The success of your medical office largely depends on how well the front-end staff performs. When creating policies and procedures, you must consider:

  • Registration Accuracy: The cycle of a patient account originates with the initial entry of patient demographic and insurance information. Invalid information will delay payment.
  • Scheduling Efficiency: Does your medical office have a high “no show” rate? One way to reduce no shows is to use online patient scheduling. Patients can manage, schedule, or reschedule their own appointments, which makes “no shows” less likely.
  • Patient Satisfaction: Providing high quality care and excellent customer service will prevent loss of revenue for the medical office due to a high level of patient satisfaction. Periodic surveys, both oral and written, will target problem areas and help you to reward superior staff performance.

Additional policies related to the front desk should include:

  • Greeting patients and answering phones: A smile and a personal greeting will make your patients feel welcome at your office. Remember that seeing a doctor can be a stressful situation, and a friendly face may help to alleviate some anxiety.
  • Providers who are running far behind: Notify patients and allow them the option to reschedule.
  • Confirming and updating patient demographics: Do this every visit.
  • Patient check out and co-pay/co-insurance collection: When a patient checks out, have the patient pay his or her co-insurance or co-pay in full. This also can be done on the front end during check in, especially for co-pays, when the exact amount due is known.
  • Scheduling the next appointment: Always try to have a patient schedule his or her next appointment before leaving the office. When a new patient schedules an appointment, have him or her bring completed new patient information forms, medical history, insurance cards, etc. Make these necessary forms available on your website for patients to print and fill out before coming in (even if the appointment is the next day). This will accelerate the intake process and shorten patient waiting times.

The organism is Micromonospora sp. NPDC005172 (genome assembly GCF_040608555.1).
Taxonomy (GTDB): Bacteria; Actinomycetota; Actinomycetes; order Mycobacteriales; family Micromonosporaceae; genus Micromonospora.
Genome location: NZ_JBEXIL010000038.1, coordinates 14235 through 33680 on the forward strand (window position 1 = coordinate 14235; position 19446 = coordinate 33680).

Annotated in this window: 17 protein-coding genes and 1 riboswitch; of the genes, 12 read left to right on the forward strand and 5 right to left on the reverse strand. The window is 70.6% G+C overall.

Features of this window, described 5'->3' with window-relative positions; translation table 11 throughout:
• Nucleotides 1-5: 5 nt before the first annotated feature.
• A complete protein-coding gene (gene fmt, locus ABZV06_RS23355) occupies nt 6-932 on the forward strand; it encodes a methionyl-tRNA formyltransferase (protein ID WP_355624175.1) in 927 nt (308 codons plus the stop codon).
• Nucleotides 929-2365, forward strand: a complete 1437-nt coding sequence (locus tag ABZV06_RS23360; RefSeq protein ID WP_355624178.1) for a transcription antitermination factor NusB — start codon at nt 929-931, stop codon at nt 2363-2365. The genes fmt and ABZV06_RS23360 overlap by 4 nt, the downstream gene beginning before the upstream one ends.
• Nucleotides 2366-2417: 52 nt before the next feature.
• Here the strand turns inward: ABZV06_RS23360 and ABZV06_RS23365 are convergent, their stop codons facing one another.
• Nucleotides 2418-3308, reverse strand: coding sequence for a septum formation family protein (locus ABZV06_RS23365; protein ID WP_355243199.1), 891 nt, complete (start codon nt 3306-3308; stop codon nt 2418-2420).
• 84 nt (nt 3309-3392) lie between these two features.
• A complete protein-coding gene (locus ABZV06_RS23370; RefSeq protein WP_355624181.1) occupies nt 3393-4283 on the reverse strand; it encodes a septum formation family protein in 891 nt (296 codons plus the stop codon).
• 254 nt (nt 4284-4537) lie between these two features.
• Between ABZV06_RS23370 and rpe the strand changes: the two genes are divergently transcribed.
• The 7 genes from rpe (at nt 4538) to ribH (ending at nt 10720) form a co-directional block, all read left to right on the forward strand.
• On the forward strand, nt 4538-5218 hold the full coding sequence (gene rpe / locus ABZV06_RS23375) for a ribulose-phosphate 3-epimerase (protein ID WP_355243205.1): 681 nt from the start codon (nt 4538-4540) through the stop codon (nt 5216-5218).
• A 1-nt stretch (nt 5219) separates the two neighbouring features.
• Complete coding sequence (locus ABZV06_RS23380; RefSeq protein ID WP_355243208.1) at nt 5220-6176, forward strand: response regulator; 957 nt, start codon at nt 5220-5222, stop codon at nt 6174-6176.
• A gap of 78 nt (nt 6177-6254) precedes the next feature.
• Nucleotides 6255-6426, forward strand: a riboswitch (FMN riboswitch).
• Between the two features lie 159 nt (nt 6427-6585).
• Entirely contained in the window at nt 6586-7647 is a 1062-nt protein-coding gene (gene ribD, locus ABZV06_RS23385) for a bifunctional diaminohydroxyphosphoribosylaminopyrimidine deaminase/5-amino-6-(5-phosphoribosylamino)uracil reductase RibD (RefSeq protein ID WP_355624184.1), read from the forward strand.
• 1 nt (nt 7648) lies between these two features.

• “No shows” and cancellations: Develop a policy to address missed or cancelled appointments within a certain time frame. You can assess a penalty or charge a fee, but you must have this policy in writing, and patients must be informed.

Consider these and other policies and procedures for your operations manual to make your front office run efficiently and cost effectively. In Part 2 of this revenue cycle management series, we’ll address the patient contract.

Linda Martien, CPC, CPC-H, CPMA, brings her 30+ years of experience in coding, billing, auditing, management, and consulting to healthcare. She is employed as Director of Reimbursement at Cytomedix. Martien is a member of the AAPC Chapter Association board of directors for the 2014-2017 term and has served as a past member and officer of the AAPC National Advisory Board. She has served in officer positions for the Columbia and Jefferson City, Mo., local chapters.


Renee Dustman

Renee Dustman

Renee Dustman is executive editor at AAPC. She has a Bachelor of Science degree in Journalism and a long history of writing just about anything for just about every kind of publication there is or ever has been. She’s also worked in production management for print media, and continues to dabble in graphic design.
Renee Dustman

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Renee Dustman is executive editor at AAPC. She has a Bachelor of Science degree in Journalism and a long history of writing just about anything for just about every kind of publication there is or ever has been. She’s also worked in production management for print media, and continues to dabble in graphic design.